Commander Gerard/Gerardo “Rod” Lewis Nelson was a magnificent storyteller with the memory of an elephant. He lived to be 96 years young and filled those years with adventures, mischief, and love. He took on the world with fierce, Italian passion (and sometimes wrath). He and his beloved sister spent his boyhood on Staten Island “when it was really something” and then in Maine, where he met my grandmother in high school.
The love my grandparents shared is the kind from storybooks. He shared with me once that when he would be away at sea, they’d talk to the moon as if they were speaking to one another and he continued to do so after she passed. Knowing that they are reunited brings some joy in the face of such a difficult loss. He kept her memory alive and spoke of her endlessly. His love for her never faded.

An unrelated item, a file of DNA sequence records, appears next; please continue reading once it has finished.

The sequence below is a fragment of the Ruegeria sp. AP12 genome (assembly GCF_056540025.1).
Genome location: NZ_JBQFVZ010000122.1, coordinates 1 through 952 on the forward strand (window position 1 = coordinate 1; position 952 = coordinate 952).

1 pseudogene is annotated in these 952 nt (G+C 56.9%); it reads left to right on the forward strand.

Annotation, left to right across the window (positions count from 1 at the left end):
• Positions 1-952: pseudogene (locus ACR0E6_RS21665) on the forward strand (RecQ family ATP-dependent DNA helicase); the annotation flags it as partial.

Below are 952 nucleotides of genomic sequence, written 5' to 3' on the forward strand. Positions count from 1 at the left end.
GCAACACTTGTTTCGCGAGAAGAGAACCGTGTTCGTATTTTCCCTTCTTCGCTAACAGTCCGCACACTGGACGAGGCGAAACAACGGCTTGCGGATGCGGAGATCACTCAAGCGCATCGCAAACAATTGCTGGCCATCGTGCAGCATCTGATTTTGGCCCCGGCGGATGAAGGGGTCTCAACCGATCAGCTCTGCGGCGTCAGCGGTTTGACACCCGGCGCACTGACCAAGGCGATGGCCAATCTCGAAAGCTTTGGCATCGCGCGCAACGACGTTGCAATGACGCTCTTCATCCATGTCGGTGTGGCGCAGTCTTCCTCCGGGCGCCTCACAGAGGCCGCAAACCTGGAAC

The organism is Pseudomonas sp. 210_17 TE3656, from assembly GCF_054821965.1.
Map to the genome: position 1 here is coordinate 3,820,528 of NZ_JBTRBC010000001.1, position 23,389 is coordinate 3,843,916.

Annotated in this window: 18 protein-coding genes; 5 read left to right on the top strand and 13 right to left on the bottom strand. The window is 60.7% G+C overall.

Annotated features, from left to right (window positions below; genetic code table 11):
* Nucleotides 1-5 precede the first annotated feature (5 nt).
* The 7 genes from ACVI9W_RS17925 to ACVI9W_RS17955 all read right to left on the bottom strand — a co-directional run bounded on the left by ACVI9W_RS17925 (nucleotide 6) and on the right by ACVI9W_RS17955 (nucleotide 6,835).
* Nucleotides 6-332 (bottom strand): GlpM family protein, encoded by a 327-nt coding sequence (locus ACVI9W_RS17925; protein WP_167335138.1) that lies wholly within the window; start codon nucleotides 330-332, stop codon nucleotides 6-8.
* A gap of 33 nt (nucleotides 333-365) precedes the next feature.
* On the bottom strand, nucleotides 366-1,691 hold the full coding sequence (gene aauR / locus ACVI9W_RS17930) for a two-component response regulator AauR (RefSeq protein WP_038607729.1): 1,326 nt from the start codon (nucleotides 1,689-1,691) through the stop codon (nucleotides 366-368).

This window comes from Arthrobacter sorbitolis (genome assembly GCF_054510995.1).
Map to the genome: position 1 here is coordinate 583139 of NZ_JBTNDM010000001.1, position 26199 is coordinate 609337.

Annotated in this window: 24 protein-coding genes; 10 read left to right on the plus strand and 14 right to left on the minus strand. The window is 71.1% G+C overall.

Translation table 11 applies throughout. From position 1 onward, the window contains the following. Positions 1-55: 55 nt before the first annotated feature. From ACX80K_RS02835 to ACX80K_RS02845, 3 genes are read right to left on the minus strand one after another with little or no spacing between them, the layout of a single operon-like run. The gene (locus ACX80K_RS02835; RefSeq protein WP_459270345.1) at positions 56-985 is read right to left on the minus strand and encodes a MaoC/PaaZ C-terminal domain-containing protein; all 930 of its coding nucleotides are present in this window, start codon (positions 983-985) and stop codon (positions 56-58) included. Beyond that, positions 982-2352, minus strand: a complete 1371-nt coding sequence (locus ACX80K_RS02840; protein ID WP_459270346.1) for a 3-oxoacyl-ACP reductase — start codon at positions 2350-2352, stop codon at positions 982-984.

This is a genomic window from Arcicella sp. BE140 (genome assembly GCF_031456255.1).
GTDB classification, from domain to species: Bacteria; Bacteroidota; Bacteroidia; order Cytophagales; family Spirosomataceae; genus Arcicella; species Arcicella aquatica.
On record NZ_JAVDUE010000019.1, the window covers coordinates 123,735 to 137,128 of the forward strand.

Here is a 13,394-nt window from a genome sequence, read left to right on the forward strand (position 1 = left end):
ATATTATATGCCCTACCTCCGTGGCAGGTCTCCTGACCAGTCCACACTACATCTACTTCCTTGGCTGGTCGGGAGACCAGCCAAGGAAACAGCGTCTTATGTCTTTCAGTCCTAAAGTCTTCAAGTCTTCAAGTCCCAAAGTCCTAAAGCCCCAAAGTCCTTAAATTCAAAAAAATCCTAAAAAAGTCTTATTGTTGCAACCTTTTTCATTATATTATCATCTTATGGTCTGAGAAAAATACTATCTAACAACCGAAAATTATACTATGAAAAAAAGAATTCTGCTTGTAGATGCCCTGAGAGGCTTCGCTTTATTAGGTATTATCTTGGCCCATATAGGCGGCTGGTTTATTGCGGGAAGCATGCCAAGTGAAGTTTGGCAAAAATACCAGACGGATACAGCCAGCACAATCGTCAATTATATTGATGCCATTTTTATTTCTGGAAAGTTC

He said she was the better half, the glue, the sun that the planets orbited around. He said that while he appreciated the thanks for veterans, he believed he was just doing his job. It was my grandmother who made the sacrifices and she should be thanked.
Together they built a family of four children, eight grandchildren, and now five great-grandchildren. They lived in many places, each child born in a different state and one in Bahrain! Among vacations in Maine and other visits, we would reunite every year for Christmas, all descending on their home in Norfolk to celebrate the previous year, the holiday, and above all, family.
He was a jack of all trades and a master of many. He was a U.S. Navy retired Commander who served in three wars. He was a tireless worker who knew not how to “do nothing.” A true handyman, a traveler, a gardener, a bowler, a golfer, an active member of his community, a jokester, a good neighbor and a great friend to many. He “fought City Hall” until he couldn’t anymore, always passionate about what was right. He believed any job worth doing was worth doing well. And they were all worth doing.